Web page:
Nouns are commonly de¢ned as words that refer to a person, place, thing, or idea.

Nouns can be plural or singular and can be the subject or object of a verb. For example:

  • The flowers are in the vase.
  • Love is all you need.
  • Tim is in the garden.
  • Paris is lovely in the summer.

Sometimes, it’s difficult to know if a word is a noun or another part of speech. For example, in English, the word ‘love’ can be a noun and it can be a verb. We need to look at how the word is used in the sentence to work out what part of speech it is.

Here are some tips :

  • Nouns are often the subject or object of a verb.
  • A noun often comes after a preposition (in , on, at , of).
  • Nouns often come after an article like ‘a’ or ‘the’.
  • Nouns often come after an adjective like ‘red’ or ‘pretty’ or ‘big’.
  • Nouns are often used with a determiner like ‘this’ or ‘those’.

Singular Nouns

Plural Nouns

In general the plural of a noun is formed by adding -S to the noun.

Singular Plural
car cars
house houses
book books
bird birds
pencil pencils

However:

1. When the noun ends in S, SH, CH, X or Z*, we add -ES to the noun.

Singular Plural
kiss kisses
wish wishes
match matches
fox foxes
quiz quizzes*
  • I have a box in my bedroom.
  • I have three boxes in my bedroom.

* With words that end in Z sometimes we add an extra Z to the plural form of the word (such as with the plural of quiz).

2. When the noun ends in a VOWEL + Y, we add -S to the noun.

Singular Plural
boy boys
holiday holidays
key keys
guy guys

3. When the noun ends in a CONSONANT + Y, we remove Y and add -IES to the noun.

Singular Plural
party parties
lady ladies
story stories
nanny nannies
city cities

4. If the noun ends in F or FE, we remove the F/FE and add -VES to the noun.

Singular Plural
life lives
leaf leaves
thief thieves
wife wives

Some exceptions: roof – roofs, cliff – cliffs, chief – chiefs, belief – beliefs, chef – chefs

5. If the noun ends in a CONSONANT + O, we normally add -ES to the noun.

Singular Plural
tomato tomatoes
potato potatoes
echo echoes
hero heroes

Some exceptions: piano – pianos, halo – halos, photo – photos

NOTE: Volcano has two correct forms of plural. Both volcanos and volcanoes are accepted.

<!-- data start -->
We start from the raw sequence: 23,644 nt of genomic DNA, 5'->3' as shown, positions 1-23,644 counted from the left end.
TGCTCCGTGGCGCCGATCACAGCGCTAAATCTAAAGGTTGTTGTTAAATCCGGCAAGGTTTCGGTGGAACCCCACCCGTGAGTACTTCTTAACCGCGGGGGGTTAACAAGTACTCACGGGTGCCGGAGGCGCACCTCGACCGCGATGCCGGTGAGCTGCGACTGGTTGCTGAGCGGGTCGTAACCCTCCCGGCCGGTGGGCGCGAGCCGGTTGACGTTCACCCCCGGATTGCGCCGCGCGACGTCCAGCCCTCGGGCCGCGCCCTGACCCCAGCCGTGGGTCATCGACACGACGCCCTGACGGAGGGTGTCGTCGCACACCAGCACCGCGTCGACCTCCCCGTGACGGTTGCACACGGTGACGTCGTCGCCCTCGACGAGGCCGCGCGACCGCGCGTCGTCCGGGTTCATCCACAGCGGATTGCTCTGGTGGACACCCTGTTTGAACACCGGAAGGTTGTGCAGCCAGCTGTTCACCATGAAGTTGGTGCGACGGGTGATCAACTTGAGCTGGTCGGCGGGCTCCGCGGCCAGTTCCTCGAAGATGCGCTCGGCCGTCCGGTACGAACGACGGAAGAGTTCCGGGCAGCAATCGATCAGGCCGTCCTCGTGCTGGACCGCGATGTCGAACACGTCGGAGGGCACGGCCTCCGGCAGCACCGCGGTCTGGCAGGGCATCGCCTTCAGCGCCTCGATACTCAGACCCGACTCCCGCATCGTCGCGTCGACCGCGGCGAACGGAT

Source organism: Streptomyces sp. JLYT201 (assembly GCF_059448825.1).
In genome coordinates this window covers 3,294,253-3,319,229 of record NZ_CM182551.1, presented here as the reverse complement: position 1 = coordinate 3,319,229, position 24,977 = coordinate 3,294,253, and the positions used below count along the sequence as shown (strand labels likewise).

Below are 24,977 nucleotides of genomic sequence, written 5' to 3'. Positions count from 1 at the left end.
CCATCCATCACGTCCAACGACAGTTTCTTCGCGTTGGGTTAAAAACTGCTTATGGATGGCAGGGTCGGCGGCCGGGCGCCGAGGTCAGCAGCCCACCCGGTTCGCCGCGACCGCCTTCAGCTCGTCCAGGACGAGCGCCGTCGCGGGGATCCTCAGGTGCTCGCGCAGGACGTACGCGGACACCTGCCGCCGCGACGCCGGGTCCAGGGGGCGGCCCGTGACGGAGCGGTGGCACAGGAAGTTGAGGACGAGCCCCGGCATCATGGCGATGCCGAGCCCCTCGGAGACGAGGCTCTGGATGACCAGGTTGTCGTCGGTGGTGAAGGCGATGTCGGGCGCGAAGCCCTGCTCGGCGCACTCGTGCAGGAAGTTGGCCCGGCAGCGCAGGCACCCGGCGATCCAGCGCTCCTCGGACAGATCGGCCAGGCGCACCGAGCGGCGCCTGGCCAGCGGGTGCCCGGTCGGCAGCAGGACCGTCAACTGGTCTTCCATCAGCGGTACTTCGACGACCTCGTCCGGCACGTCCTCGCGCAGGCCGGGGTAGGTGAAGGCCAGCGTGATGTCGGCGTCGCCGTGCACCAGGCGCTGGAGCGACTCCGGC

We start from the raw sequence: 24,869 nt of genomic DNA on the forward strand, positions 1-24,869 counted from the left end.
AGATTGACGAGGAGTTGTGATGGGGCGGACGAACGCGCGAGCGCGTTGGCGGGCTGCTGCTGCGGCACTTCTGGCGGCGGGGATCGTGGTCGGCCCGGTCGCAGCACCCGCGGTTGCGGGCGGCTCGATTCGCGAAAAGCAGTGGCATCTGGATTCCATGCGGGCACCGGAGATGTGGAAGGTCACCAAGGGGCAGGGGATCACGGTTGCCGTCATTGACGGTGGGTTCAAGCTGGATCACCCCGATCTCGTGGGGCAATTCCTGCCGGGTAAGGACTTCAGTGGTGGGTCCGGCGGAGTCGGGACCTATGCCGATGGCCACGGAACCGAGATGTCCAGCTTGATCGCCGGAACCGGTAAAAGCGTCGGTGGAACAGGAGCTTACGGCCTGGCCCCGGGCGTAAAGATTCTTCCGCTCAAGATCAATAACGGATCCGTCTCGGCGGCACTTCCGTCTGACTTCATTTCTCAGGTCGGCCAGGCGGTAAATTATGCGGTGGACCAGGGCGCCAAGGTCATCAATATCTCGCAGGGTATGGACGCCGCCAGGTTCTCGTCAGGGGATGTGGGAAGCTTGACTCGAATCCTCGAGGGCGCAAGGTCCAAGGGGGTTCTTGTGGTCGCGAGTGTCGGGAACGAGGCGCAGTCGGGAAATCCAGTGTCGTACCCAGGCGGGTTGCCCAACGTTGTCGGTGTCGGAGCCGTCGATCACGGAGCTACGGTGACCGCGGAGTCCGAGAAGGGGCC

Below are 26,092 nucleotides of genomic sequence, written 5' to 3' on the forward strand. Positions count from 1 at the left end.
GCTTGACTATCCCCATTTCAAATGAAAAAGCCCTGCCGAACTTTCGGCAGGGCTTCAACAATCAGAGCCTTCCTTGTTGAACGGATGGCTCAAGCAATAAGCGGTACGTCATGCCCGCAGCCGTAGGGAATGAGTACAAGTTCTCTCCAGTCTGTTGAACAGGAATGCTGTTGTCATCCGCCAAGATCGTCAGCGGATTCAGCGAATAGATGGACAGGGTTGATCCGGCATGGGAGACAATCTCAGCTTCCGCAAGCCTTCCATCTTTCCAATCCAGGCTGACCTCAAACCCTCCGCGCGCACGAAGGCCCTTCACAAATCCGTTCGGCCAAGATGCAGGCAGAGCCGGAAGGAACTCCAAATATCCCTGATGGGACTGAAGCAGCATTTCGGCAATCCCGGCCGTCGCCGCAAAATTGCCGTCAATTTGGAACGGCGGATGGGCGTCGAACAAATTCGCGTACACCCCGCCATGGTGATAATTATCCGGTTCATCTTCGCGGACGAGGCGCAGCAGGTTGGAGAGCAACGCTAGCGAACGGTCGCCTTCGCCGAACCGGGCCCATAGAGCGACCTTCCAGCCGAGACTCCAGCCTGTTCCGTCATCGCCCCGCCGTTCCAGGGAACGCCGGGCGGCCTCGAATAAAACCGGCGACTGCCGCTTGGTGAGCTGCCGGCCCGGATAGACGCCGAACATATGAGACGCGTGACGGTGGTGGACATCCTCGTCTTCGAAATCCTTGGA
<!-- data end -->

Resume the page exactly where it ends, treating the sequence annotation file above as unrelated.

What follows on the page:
6. There are a number of nouns that don’t follow these rules. They are irregular and you need to learn them individually because they don’t normally have an S on the end.

Singular Plural
man men
woman women
child children
foot feet
tooth teeth
goose geese
mouse mice
  • There is a child in the park.
  • There are many children in the park.

7. There are some nouns in English that are the same in the singular and the plural.

Singular Plural
fish fish
sheep sheep
deer deer
moose moose
aircraft aircraft
  • I can see a sheep in the field.
  • I can see ten sheep in the field.

Sometimes you will hear the word fishes (especially in songs) though it is grammatically incorrect.

8. If the noun ends in IS, we change it to ES. Words that end in IS usually have a Greek root.

Singular Plural
analysis analyses
basis bases
crisis crises

9. If the noun ends in US, we change it to I. Words that end in US usually have a Latin root.

Singular Plural
cactus cacti
fungus fungi
stimulus stimuli
syllabus syllabi

Some exceptions: octupus – octupuses (because it is from Greek, not Latin), walrus – walruses

Countable and Uncountable nouns

A) Most nouns have singular and plural forms. They are countable nouns.

e.g. One letter, two letters

  • There is a letter on the table for you. (singular)
  • There are letters on the table for you. (plural)

B) Some nouns only have one form. They are uncountable nouns.

e.g. Money

  • There is no money in my bank account.
  • There is a lot of money in my bank account.

C) Many uncountable nouns refer to substances:

e.g. Chocolate, water, coffee, milk, sugar, salt, cheese, bread, rice, wood, glass, plastic, soap, toothpaste.

  • Do you have any chocolate?
  • The milk is sour – let’s make cheese.
  • Rice is only edible when it has been cooked.

D) Many uncountable nouns refer to abstract ideas or emotions.

e.g. love, sadness, happiness, education, knowledge, and grammar.

  • Money can’t buy love.
  • We like to experience happiness.
  • This education is priceless.

E) You can use a/an with singular countable nouns.

e.g. an umbrella, a wheel, a mistake.

  • It’s raining so I need an umbrella.
  • I made a mistake.
  • This is a job for superman.

F) You can use plural countable nouns alone.

e.g. apples, bees, clouds.

  • There are clouds in the sky today.
  • There are bees making honey.
  • We eat apples for breakfast.